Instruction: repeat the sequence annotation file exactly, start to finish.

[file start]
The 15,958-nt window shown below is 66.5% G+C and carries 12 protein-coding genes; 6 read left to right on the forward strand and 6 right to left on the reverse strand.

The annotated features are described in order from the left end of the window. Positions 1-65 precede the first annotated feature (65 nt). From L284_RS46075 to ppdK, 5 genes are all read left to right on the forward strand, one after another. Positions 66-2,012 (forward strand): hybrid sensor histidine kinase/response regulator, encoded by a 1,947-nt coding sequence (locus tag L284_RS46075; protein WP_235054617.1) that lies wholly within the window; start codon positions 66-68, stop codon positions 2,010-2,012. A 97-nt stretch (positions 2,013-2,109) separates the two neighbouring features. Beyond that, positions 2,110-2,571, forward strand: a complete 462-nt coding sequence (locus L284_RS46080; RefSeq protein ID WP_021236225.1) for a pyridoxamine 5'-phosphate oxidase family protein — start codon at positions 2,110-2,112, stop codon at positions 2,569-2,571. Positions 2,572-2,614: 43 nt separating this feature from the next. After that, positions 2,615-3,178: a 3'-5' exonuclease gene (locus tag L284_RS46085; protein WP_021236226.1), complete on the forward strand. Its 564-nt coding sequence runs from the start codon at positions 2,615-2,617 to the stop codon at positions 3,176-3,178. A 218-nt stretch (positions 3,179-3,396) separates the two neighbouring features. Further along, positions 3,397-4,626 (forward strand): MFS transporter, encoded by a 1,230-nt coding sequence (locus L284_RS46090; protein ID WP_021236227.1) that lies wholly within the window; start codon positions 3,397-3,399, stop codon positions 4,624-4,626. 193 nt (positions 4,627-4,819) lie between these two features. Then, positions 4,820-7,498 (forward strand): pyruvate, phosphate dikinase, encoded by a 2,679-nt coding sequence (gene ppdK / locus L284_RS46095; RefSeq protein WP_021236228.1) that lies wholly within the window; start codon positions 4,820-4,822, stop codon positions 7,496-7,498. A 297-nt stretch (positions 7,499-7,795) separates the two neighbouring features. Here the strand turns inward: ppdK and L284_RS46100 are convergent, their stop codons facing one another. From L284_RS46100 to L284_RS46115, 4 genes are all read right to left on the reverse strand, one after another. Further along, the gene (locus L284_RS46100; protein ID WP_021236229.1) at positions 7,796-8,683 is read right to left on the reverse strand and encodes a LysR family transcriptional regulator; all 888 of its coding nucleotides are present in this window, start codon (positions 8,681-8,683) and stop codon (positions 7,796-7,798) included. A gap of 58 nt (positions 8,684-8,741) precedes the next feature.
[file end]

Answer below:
The 15,958-nt window shown below is 66.5% G+C and carries 12 protein-coding genes; 6 read left to right on the forward strand and 6 right to left on the reverse strand.

The annotated features are described in order from the left end of the window. Positions 1-65 precede the first annotated feature (65 nt). From L284_RS46075 to ppdK, 5 genes are all read left to right on the forward strand, one after another. Positions 66-2,012 (forward strand): hybrid sensor histidine kinase/response regulator, encoded by a 1,947-nt coding sequence (locus tag L284_RS46075; protein WP_235054617.1) that lies wholly within the window; start codon positions 66-68, stop codon positions 2,010-2,012. A 97-nt stretch (positions 2,013-2,109) separates the two neighbouring features. Beyond that, positions 2,110-2,571, forward strand: a complete 462-nt coding sequence (locus L284_RS46080; RefSeq protein ID WP_021236225.1) for a pyridoxamine 5'-phosphate oxidase family protein — start codon at positions 2,110-2,112, stop codon at positions 2,569-2,571. Positions 2,572-2,614: 43 nt separating this feature from the next. After that, positions 2,615-3,178: a 3'-5' exonuclease gene (locus tag L284_RS46085; protein WP_021236226.1), complete on the forward strand. Its 564-nt coding sequence runs from the start codon at positions 2,615-2,617 to the stop codon at positions 3,176-3,178. A 218-nt stretch (positions 3,179-3,396) separates the two neighbouring features. Further along, positions 3,397-4,626 (forward strand): MFS transporter, encoded by a 1,230-nt coding sequence (locus L284_RS46090; protein ID WP_021236227.1) that lies wholly within the window; start codon positions 3,397-3,399, stop codon positions 4,624-4,626. 193 nt (positions 4,627-4,819) lie between these two features. Then, positions 4,820-7,498 (forward strand): pyruvate, phosphate dikinase, encoded by a 2,679-nt coding sequence (gene ppdK / locus L284_RS46095; RefSeq protein WP_021236228.1) that lies wholly within the window; start codon positions 4,820-4,822, stop codon positions 7,496-7,498. A 297-nt stretch (positions 7,499-7,795) separates the two neighbouring features. Here the strand turns inward: ppdK and L284_RS46100 are convergent, their stop codons facing one another. From L284_RS46100 to L284_RS46115, 4 genes are all read right to left on the reverse strand, one after another. Further along, the gene (locus L284_RS46100; protein ID WP_021236229.1) at positions 7,796-8,683 is read right to left on the reverse strand and encodes a LysR family transcriptional regulator; all 888 of its coding nucleotides are present in this window, start codon (positions 8,681-8,683) and stop codon (positions 7,796-7,798) included. A gap of 58 nt (positions 8,684-8,741) precedes the next feature.